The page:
In the pursuit of better and bigger crops, farming is becoming more technologically advanced and capital intensive. The need to find ways to save money, while continuing to reach for those high yield goals, is more important than ever for Canadian producers. If this sounds like a conundrum that you’re facing, soil testing might be the answer.
The United Nations General Assembly has declared 2020 the International Year of Plant Health (IYPH). This global declaration, which follows International Year of Soil in 2015, is meant to raise awareness on how protecting plant health can help end hunger, reduce poverty, protect the environment and boost the economy of many countries around the world.
You don’t need to check the calendar to know that summer has arrived. Heading into the long weekend, temps across the Prairies are in the mid-20s to low 30s and, according to the latest forecast, it looks like the heat and humidity will be sticking around. Before you lose your cool, read on.
Lodging occurs when the crop falls over and does not return to a standing position. Crop lodging can be very costly to producers and can pose many challenges during harvest. For instance, it is common to see secondary growth on the flattened crop extending maturity and diminishing grain quality.
For the past couple of years, harvest in some parts of the Prairies has been interrupted by heavy snow fall, leaving millions of acres for producers to deal with in the spring. If you’re a grower who has been in this situation, you know that a lodged crop can take twice as many resources to harvest than a standing one.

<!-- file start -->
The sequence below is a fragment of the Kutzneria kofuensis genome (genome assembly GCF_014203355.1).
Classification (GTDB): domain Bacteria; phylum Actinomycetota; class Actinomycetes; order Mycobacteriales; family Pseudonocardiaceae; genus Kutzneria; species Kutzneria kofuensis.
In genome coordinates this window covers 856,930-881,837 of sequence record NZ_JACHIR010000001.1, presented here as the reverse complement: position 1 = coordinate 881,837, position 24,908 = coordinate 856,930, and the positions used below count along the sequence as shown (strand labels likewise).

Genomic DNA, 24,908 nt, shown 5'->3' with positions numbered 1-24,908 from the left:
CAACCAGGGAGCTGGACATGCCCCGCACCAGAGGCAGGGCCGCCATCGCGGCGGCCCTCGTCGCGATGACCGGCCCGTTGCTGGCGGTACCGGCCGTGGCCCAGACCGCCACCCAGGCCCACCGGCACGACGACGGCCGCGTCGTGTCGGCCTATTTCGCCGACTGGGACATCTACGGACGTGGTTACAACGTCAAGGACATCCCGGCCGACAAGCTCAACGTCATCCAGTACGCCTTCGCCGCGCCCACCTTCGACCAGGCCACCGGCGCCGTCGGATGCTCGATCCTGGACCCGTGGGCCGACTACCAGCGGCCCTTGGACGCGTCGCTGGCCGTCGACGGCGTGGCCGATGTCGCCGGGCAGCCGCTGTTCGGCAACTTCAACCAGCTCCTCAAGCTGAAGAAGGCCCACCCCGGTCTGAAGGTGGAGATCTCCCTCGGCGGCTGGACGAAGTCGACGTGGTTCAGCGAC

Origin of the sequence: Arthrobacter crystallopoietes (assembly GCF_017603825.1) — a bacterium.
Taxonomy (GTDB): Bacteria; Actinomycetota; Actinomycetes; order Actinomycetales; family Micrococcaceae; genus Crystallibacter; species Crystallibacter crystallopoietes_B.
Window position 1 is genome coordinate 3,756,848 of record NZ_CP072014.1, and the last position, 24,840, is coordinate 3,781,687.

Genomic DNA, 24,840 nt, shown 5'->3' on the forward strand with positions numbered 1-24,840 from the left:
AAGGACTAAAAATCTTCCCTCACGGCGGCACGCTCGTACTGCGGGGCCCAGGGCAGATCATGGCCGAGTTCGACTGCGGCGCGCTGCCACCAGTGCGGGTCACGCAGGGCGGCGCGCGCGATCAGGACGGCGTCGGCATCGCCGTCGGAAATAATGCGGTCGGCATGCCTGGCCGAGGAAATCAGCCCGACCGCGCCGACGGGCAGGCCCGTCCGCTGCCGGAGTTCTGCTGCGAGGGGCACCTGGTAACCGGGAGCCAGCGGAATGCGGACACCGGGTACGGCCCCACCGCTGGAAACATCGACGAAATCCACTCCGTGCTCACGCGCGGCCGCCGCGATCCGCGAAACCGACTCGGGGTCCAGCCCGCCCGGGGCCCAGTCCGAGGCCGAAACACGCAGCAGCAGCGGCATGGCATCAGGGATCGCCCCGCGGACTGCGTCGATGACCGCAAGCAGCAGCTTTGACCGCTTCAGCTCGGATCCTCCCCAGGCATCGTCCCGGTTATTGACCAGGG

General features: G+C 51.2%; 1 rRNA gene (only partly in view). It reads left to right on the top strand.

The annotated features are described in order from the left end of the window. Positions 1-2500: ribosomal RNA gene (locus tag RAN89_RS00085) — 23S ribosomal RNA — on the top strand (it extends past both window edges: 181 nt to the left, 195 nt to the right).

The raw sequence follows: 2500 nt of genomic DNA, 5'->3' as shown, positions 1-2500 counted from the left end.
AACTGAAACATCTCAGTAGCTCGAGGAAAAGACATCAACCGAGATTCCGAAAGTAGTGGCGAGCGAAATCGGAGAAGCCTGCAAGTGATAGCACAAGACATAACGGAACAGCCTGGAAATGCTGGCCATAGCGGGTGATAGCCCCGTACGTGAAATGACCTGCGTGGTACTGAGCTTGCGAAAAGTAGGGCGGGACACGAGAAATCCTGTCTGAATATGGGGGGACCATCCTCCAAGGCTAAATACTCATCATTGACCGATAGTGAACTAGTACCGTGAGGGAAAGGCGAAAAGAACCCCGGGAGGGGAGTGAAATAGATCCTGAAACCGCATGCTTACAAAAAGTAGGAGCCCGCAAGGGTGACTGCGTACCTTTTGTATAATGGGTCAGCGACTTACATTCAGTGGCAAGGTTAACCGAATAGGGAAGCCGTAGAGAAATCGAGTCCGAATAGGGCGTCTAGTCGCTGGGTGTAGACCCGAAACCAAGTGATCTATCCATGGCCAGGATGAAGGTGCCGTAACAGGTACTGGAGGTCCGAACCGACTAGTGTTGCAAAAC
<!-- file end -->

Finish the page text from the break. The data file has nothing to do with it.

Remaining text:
Not only is it a challenge to take off the field, a lodged crop can have a significant reduction in value. If the crop lodges at ear emergence, yields can be reduced by up to 75 per cent. Although later lodging has less effect on yield, it can impact grain quality, harvest speeds and drying costs.
Continue reading to learn more about crop lodging and what can be done to avoid it, so you are not caught with your plants down.
Plant growth regulators (PGRs) and plant growth stimulators (PGSs) are naturally-occurring or synthetic compounds that, when applied to plants, modify their physiological processes, and growth and development habits. In plant cells, they stimulate specific enzymes or pathways and help regulate metabolism.
The term “PGR” is widely used in Western Canada to refer to products that are sprayed on wheat to shorten the height of the crop, while PGSs are designed to be incorporated into a well-balanced nutrition program to achieve a better uptake of nutrients, enhanced growth and development, better seed, fruit or tuber set, improved crop standability and more. Producers looking to preserve yield and profitability are encouraged to take a closer look at PGSs.